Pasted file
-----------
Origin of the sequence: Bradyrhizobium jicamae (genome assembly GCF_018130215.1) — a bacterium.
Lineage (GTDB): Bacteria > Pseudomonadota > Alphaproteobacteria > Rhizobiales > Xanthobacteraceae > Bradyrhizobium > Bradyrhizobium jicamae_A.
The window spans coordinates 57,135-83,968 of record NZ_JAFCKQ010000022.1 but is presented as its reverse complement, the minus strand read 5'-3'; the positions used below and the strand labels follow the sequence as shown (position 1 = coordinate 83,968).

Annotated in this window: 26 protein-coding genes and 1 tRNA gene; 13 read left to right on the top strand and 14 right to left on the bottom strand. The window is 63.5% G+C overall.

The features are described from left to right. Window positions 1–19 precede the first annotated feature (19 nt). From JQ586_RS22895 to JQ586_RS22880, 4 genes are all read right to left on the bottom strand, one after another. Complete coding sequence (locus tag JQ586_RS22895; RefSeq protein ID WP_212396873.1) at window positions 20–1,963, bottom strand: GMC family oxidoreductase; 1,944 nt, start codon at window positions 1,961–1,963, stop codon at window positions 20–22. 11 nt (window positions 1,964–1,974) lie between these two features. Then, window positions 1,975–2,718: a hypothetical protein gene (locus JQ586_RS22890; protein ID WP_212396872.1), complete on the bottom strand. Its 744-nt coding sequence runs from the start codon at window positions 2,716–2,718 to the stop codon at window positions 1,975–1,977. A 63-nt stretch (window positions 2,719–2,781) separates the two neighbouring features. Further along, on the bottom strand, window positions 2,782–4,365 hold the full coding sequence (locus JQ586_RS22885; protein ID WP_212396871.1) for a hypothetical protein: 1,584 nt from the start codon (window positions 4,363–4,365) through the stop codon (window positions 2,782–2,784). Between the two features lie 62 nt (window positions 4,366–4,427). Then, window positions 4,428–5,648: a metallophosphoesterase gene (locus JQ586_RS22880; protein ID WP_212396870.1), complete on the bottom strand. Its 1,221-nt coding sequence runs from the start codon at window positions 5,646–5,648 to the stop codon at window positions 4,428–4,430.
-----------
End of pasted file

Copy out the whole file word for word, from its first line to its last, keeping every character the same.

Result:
Origin of the sequence: Bradyrhizobium jicamae (genome assembly GCF_018130215.1) — a bacterium.
Lineage (GTDB): Bacteria > Pseudomonadota > Alphaproteobacteria > Rhizobiales > Xanthobacteraceae > Bradyrhizobium > Bradyrhizobium jicamae_A.
The window spans coordinates 57,135-83,968 of record NZ_JAFCKQ010000022.1 but is presented as its reverse complement, the minus strand read 5'-3'; the positions used below and the strand labels follow the sequence as shown (position 1 = coordinate 83,968).

Annotated in this window: 26 protein-coding genes and 1 tRNA gene; 13 read left to right on the top strand and 14 right to left on the bottom strand. The window is 63.5% G+C overall.

The features are described from left to right. Window positions 1–19 precede the first annotated feature (19 nt). From JQ586_RS22895 to JQ586_RS22880, 4 genes are all read right to left on the bottom strand, one after another. Complete coding sequence (locus tag JQ586_RS22895; RefSeq protein ID WP_212396873.1) at window positions 20–1,963, bottom strand: GMC family oxidoreductase; 1,944 nt, start codon at window positions 1,961–1,963, stop codon at window positions 20–22. 11 nt (window positions 1,964–1,974) lie between these two features. Then, window positions 1,975–2,718: a hypothetical protein gene (locus JQ586_RS22890; protein ID WP_212396872.1), complete on the bottom strand. Its 744-nt coding sequence runs from the start codon at window positions 2,716–2,718 to the stop codon at window positions 1,975–1,977. A 63-nt stretch (window positions 2,719–2,781) separates the two neighbouring features. Further along, on the bottom strand, window positions 2,782–4,365 hold the full coding sequence (locus JQ586_RS22885; protein ID WP_212396871.1) for a hypothetical protein: 1,584 nt from the start codon (window positions 4,363–4,365) through the stop codon (window positions 2,782–2,784). Between the two features lie 62 nt (window positions 4,366–4,427). Then, window positions 4,428–5,648: a metallophosphoesterase gene (locus JQ586_RS22880; protein ID WP_212396870.1), complete on the bottom strand. Its 1,221-nt coding sequence runs from the start codon at window positions 5,646–5,648 to the stop codon at window positions 4,428–4,430.